Check another box for Justin Cooper.
Entering the pro ranks without major heritage or hype, the New Yorker has built his career by proving his late-bloomer surge is not a fluke. His sudden rise to dominance in his final amateur year was clearly sustainable. His podium moto performance in his pro debut at Unadilla in 2017 has not faded. His “flying at the test track” hype has carried over to the actual races. While he did not win a race in supercross this year, he was fully competitive in his first full season indoors. Each question that comes his way usually gets answered with an emphatic, “Yup, he can handle it.”
Now that he’s moved into real estate at the sharp end of the field, though one big obstacle remained. Cooper will have to prove he has the championship mettle to deal with pressure, scrutiny, and everything that comes with gathering so much attention. Title fights put a rider’s life under the microscope. That’s yet more new ground for Cooper.
It was a little shaky at first. When Austin Forkner went down at the Nashville Supercross, Cooper and Chase Sexton were suddenly thrust back into the title picture, and Cooper responded with a sub-optimum pass attempt on Sexton that left both on the ground—in the opening lap. Sexton outpaced Cooper in the final races and won the title. This year, Cooper has come into the Lucas Oil AMA Pro Motocross Championship with guns blazing, speed wise, but remained stubbornly unable to turn first moto wins into actual overall wins. At some point, he was going to have to show he could get over the hump.
Then came Thunder Valley, where he led moto two but crashed, but also voiced his displeasure with Adam Cianciarulo going off the track and reentering without a penalty. Similar to the Sexton incident, Cooper found himself on the wrong side of the argument with fans, another new wrinkle for a rider largely unknown just two years ago.
At High Point, Justin told me he did not care what people thought, and he just wants to be honest even if his opinion is not popular. While that’s sounds noble, his High Point ride didn’t show an ability to push the negativity aside. It was easily his worst race of the year, as he finished ninth overall.
So this weekend became the truest of tests. Whenever a sports team wins a major championship, one of the most common cliché phrases is “we dealt with adversity.” Doing so is paramount to winning a season-long award, because it is impossible for everything to go right at all times. Cooper had taken on heat from fans, followed it with his worst race of the year, and then headed to the home race for Cianciarulo, his title rival. Although Cooper had spent some time working at WW Ranch years ago, he’s fully California based now. In so many ways, he was playing an away game.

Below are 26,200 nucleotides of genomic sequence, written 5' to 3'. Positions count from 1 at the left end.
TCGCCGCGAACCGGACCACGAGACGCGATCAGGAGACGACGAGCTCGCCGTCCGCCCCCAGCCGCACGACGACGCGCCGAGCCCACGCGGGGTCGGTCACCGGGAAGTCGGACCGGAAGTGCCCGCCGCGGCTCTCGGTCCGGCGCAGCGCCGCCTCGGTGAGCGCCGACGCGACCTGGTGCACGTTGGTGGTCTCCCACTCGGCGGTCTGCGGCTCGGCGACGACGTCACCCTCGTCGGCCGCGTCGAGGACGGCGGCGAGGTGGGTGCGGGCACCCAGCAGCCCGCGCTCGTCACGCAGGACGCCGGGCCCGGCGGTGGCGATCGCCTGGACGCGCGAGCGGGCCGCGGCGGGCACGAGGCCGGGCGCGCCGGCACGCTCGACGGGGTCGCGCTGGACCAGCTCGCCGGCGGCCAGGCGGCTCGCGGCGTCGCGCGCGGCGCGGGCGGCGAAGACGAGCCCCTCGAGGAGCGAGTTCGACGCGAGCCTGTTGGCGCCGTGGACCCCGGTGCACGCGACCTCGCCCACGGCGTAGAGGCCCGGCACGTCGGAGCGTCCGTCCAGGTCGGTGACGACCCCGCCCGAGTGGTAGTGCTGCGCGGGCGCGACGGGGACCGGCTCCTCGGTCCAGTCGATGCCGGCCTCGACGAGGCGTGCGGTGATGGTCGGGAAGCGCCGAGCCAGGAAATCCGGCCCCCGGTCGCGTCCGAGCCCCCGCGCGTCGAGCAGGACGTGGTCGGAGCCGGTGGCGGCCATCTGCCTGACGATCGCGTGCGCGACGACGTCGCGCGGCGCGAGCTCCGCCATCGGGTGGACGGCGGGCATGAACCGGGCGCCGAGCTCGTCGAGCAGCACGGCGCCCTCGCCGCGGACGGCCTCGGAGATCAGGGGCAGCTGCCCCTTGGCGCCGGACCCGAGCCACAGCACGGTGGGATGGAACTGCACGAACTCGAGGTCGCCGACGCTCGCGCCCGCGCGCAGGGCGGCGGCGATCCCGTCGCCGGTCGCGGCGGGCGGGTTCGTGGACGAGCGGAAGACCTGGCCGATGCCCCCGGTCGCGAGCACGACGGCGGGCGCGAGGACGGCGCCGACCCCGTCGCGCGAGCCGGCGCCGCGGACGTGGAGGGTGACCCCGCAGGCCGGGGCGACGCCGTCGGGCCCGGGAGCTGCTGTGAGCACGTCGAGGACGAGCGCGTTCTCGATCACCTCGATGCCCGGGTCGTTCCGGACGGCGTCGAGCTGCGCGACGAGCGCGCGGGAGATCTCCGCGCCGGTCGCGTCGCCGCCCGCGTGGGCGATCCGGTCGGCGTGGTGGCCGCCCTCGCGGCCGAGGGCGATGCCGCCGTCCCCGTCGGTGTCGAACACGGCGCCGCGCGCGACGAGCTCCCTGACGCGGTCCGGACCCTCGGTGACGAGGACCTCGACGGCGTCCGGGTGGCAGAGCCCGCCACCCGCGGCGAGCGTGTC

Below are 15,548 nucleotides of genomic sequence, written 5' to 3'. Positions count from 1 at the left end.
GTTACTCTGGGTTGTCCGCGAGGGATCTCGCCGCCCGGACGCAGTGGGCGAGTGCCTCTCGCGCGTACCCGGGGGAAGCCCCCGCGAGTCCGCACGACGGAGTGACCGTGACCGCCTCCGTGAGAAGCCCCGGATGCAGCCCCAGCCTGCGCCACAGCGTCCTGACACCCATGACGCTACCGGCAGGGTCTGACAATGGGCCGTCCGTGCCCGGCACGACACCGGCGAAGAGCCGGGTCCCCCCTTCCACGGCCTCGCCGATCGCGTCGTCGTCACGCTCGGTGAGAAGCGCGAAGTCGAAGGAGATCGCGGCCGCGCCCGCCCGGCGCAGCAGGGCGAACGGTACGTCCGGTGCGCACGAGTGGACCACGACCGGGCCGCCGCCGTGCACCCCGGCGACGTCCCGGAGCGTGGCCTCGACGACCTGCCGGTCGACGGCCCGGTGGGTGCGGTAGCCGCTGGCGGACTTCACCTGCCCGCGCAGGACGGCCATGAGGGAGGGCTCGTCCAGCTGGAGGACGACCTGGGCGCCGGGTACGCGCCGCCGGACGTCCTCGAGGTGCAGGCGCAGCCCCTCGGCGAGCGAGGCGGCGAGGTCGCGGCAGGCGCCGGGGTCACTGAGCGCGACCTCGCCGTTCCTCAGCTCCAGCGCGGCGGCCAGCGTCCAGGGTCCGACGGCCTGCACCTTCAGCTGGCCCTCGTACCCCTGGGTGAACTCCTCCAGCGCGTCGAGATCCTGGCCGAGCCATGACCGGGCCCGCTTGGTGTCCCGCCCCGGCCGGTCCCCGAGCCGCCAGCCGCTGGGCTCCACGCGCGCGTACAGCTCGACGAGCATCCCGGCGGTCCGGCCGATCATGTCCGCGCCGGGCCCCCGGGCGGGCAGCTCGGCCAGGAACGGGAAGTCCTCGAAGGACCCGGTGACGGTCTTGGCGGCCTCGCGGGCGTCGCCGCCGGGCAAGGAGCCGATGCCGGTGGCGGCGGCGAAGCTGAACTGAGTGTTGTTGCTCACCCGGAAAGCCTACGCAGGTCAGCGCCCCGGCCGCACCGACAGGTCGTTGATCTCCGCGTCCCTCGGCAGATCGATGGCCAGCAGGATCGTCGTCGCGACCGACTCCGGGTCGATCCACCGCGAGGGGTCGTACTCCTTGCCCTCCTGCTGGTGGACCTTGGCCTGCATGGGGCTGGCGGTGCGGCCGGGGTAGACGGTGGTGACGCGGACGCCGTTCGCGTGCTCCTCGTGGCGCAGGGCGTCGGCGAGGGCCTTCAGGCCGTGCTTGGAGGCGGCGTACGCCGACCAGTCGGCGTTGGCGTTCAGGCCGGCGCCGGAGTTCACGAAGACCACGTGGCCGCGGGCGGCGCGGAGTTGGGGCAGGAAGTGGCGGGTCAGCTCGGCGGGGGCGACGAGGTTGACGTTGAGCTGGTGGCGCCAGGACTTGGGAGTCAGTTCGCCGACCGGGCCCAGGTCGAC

On Friday afternoon, I asked Cooper about acclimating to Florida humidity. He said that training out West might actually work in his favor. He could come in fresher and less depleted than Florida riders, and on race day, he would just have to suffer through it. Turns out that was correct. Cooper ran out of steam late in the second moto, but he showed toughness and grit by holding on enough to finally collect an overall win. Conversely, Cianciarulo took third, realizing he might have done too much work in the heat during the week.
“We are from Florida and we get to ride in this heat, but you can burn yourself out,” said Cianciarulo. “You don't get to recover the same riding this stuff every day.”
The win not only puts worries about humidity training to bed, but also proves Cooper can deal with championship adversity. He followed his worst race of the year with the first win of his career.
“It was good to bounce back after a less-than stellar weekend the last week,” Cooper said. “It’s hard when you have a down after so many ups. Man, I had so much pressure on myself this weekend, I just wanted to get back on the podium. I got ninth at the last race. I didn’t even know what to do with myself after that, I was pretty bummed. To come back and win, I can’t even describe this feeling. It’s amazing.”
On Friday, Cooper admitted that, as High Point started to turn bad, he had perhaps started thinking too much about the championship. It’s key to concentrate on each individual lap and each race, instead of thinking about championship implications and feeling even more anxious, or negative. By worrying about the title, he might have taken a bad day at High Point and made it worse.
So Florida became a pivotal round. He won it, he passed the test, he overcame the doubts, the pressure, the scrutiny, and of course the humidity. A first career win is always large, but considering the title implications, this is about as big as it gets.